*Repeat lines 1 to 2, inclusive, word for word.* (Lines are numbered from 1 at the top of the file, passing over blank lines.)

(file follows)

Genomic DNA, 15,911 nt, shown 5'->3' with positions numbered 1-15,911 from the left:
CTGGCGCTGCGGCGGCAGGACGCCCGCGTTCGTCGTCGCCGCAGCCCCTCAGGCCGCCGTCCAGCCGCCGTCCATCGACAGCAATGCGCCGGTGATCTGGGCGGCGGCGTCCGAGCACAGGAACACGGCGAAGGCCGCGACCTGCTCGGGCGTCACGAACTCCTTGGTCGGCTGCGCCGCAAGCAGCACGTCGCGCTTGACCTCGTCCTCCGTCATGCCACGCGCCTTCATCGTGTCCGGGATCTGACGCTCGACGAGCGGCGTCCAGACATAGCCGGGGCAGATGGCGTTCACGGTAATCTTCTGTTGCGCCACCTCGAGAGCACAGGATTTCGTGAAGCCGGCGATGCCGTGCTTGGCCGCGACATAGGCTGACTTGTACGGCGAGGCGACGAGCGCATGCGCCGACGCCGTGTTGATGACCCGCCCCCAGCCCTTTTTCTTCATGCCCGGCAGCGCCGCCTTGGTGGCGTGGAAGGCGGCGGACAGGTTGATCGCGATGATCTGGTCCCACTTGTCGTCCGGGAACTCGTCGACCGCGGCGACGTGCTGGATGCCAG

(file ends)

Genomic DNA, 15,911 nt, shown 5'->3' with positions numbered 1-15,911 from the left:
CTGGCGCTGCGGCGGCAGGACGCCCGCGTTCGTCGTCGCCGCAGCCCCTCAGGCCGCCGTCCAGCCGCCGTCCATCGACAGCAATGCGCCGGTGATCTGGGCGGCGGCGTCCGAGCACAGGAACACGGCGAAGGCCGCGACCTGCTCGGGCGTCACGAACTCCTTGGTCGGCTGCGCCGCAAGCAGCACGTCGCGCTTGACCTCGTCCTCCGTCATGCCACGCGCCTTCATCGTGTCCGGGATCTGACGCTCGACGAGCGGCGTCCAGACATAGCCGGGGCAGATGGCGTTCACGGTAATCTTCTGTTGCGCCACCTCGAGAGCACAGGATTTCGTGAAGCCGGCGATGCCGTGCTTGGCCGCGACATAGGCTGACTTGTACGGCGAGGCGACGAGCGCATGCGCCGACGCCGTGTTGATGACCCGCCCCCAGCCCTTTTTCTTCATGCCCGGCAGCGCCGCCTTGGTGGCGTGGAAGGCGGCGGACAGGTTGATCGCGATGATCTGGTCCCACTTGTCGTCCGGGAACTCGTCGACCGCGGCGACGTGCTGGATGCCAG